The representative of the Russian Federation said opposition activities to undermine humanitarian operations must be swiftly and firmly condemned, which he said today’s text had appropriately assessed by calling for an impartial approach to humanitarian access. He trusted that the authorities and the opposition alike would free besieged areas. While the Council could consider further steps, he underscored that there was no “automaticity” to carrying out sanctions.
The representative of Jordan said the Syrian crisis had created an international refugee problem, noting that his country had welcomed 1.3 million Syrians, the adverse effects of which would require an effective international approach. He urged all sides, namely the Syrian authorities, to allow humanitarian access through borders and lines of fire. They also must dismantle the blockade on certain towns and regions.
Also speaking today were the representatives of Luxembourg, Australia, France, United States, United Kingdom, Argentina, China, Nigeria, Chile, Republic of Korea, Rwanda, Chad and Lithuania.
The meeting began at 11:05 a.m. and ended at 12:35 p.m.
The full text of resolution 2139 (2014) reads as follows:
“The Security Council,
“Recalling its resolutions 2042 (2012), 2043 (2012) and 2118 (2013), and its presidential statements of 3 August 2011, 21 March 2012, 5 April 2012 and 2 October 2013,
“Reaffirming its strong commitment to the sovereignty, independence, unity and territorial integrity of Syria, and to the purposes and principles of the Charter of the United Nations,
“Being appalled at the unacceptable and escalating level of violence and the death of well over 100,000 people in Syria, including over 10,000 children, as reported by the UN Secretary-General and the Special Representative of the Secretary-General for Children and Armed Conflict,
“Expressing grave alarm at the significant and rapid deterioration of the humanitarian situation in Syria, in particular the dire situation of hundreds of thousands of civilians trapped in besieged areas, most of whom are besieged by the Syrian armed forces and some by opposition groups, as well as the dire situation of over 3 million people in hard-to-reach areas, and deploring the difficulties in providing, and the failure to provide, access for the humanitarian assistance to all civilians in need inside Syria,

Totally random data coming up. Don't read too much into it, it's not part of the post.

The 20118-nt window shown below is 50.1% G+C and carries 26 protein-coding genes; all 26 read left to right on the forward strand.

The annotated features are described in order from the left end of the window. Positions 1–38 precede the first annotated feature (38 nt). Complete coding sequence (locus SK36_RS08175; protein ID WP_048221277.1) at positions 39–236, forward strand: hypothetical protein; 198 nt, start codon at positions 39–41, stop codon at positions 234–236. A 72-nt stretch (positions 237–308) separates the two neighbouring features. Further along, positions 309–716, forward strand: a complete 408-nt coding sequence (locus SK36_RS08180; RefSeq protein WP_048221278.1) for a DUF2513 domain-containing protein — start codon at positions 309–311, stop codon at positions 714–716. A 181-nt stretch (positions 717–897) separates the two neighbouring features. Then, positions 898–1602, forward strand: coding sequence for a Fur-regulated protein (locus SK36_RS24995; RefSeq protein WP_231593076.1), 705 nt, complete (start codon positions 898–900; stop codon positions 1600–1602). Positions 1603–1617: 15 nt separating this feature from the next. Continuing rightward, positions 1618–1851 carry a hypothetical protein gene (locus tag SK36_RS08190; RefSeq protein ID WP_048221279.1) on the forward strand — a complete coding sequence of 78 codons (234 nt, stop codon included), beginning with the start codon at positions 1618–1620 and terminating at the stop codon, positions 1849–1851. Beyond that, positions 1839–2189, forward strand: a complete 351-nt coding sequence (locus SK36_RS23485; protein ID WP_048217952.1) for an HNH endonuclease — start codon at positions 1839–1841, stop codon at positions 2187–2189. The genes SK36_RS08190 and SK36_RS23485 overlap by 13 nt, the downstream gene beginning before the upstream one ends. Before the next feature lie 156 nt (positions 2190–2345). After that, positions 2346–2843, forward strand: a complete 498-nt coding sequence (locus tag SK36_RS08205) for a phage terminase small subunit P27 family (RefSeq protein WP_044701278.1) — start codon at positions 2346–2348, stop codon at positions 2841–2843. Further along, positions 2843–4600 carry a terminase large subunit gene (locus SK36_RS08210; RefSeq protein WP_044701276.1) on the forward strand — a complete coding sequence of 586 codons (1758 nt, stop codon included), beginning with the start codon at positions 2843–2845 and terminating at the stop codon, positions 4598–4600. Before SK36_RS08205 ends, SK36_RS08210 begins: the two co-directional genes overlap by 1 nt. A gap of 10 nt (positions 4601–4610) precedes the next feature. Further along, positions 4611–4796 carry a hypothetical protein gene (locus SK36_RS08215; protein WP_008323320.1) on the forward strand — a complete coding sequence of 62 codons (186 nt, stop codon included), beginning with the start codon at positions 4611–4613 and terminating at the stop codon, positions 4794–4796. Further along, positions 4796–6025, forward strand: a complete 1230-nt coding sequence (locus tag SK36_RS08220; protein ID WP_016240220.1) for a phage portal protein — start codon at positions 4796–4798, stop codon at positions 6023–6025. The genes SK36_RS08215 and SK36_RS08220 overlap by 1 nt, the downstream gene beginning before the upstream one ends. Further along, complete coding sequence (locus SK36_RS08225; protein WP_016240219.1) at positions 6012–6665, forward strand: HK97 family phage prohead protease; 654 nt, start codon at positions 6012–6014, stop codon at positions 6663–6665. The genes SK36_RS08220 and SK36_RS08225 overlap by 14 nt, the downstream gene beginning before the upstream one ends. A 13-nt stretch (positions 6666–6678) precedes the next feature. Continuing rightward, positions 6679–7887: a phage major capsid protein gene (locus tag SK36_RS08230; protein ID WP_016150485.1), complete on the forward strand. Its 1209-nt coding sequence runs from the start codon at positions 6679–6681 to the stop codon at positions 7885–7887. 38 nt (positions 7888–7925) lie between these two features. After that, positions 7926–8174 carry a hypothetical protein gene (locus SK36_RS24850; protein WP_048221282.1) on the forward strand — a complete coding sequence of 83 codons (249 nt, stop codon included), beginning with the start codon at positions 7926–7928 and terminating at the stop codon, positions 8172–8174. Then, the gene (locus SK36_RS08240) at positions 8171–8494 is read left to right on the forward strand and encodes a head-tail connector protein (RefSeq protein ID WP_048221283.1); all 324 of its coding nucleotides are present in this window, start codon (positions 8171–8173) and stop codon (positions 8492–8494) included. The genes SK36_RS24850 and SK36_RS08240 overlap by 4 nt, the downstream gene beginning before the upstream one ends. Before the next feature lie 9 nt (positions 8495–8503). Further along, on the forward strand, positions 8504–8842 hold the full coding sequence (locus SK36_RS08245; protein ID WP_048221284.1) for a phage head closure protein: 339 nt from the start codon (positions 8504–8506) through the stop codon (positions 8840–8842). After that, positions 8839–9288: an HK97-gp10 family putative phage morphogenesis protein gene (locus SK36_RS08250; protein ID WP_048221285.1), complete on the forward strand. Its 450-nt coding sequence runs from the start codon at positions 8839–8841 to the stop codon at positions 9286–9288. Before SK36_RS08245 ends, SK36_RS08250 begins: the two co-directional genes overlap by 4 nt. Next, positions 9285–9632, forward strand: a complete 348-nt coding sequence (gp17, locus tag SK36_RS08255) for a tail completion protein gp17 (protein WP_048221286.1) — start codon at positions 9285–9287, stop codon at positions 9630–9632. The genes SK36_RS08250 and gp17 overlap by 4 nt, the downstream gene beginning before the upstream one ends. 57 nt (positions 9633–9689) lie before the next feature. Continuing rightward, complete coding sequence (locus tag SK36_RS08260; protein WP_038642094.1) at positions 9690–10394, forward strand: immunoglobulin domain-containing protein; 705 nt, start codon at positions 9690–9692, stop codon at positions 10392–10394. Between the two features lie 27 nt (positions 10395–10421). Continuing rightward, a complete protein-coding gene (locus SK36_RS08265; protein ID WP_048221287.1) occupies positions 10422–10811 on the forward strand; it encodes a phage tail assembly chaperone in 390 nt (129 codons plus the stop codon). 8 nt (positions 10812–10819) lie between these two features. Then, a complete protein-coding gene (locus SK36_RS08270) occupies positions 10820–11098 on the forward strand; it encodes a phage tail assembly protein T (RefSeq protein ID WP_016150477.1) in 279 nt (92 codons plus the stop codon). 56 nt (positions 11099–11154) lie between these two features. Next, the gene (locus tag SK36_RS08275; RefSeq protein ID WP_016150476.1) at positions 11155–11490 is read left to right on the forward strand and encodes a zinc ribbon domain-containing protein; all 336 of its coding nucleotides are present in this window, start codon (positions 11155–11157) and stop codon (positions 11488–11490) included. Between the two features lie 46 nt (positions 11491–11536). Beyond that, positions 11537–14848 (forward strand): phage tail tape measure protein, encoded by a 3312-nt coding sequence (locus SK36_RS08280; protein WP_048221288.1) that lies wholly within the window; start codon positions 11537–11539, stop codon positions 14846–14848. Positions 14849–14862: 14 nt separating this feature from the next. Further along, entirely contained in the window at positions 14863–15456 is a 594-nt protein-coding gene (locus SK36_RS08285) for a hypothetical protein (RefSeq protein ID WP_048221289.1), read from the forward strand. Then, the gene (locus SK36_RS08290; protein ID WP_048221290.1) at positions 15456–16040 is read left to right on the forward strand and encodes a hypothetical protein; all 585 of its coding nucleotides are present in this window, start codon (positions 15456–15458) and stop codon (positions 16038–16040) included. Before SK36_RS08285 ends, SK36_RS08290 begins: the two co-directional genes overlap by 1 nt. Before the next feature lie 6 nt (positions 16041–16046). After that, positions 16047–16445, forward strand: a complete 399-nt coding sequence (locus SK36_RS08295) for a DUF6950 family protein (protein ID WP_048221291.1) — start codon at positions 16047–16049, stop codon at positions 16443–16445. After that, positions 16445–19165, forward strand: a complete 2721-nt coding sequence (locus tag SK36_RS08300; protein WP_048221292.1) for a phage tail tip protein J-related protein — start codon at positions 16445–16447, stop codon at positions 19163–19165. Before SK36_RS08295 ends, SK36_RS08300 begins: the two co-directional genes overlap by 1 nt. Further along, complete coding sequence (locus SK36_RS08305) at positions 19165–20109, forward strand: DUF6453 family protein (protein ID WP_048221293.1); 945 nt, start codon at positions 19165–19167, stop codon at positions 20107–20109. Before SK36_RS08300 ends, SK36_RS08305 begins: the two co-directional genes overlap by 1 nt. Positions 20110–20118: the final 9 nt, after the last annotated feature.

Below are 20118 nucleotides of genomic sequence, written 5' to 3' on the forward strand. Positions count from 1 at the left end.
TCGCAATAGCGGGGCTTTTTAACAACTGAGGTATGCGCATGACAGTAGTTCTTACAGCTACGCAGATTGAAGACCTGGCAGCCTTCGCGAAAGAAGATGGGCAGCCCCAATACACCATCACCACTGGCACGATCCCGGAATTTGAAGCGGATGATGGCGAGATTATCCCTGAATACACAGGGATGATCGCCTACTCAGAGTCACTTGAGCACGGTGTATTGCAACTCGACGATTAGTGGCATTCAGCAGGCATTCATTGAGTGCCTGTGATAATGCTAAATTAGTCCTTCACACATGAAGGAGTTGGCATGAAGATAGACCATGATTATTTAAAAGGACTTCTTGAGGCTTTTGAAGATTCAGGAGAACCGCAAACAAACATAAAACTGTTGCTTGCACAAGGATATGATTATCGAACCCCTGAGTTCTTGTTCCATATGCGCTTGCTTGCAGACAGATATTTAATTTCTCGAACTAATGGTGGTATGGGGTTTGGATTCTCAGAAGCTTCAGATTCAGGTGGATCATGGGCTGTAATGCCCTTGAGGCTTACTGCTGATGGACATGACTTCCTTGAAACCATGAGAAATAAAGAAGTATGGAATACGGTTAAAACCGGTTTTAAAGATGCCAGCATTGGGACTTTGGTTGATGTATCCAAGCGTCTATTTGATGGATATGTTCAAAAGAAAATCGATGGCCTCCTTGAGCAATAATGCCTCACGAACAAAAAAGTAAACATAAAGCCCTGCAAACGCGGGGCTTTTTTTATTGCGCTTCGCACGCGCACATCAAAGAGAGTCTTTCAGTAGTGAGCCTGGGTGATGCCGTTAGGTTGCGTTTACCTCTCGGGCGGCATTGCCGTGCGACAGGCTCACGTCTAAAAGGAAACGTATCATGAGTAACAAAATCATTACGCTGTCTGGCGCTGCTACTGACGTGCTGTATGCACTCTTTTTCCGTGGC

“Emphasizing the need to respect the UN guiding principles of humanitarian emergency assistance and stressing the importance of such assistance being delivered on the basis of need, devoid of any political prejudices and aims, commending the efforts of the United Nations and all humanitarian and medical personnel in Syria and in neighbouring countries, and condemning all acts or threats of violence against United Nations staff and humanitarian actors, which have resulted in the death, injury and detention of many humanitarian personnel,
“Expressing grave concern at the increasing number of refugees and internally displaced persons caused by the conflict in Syria, which has a destabilising impact on the entire region, and underscoring its appreciation for the significant and admirable efforts that have been made by the countries of the region, notably Lebanon, Jordan, Turkey, Iraq and Egypt, to accommodate the more than 2.4 million refugees who have fled Syria as a result of the on-going violence, while acknowledging the enormous political, socioeconomic and financial impact of the presence of large-scale populations in these countries, and underscoring the need for all parties to respect and maintain the security and civilian character of camps for refugees and internally displaced persons,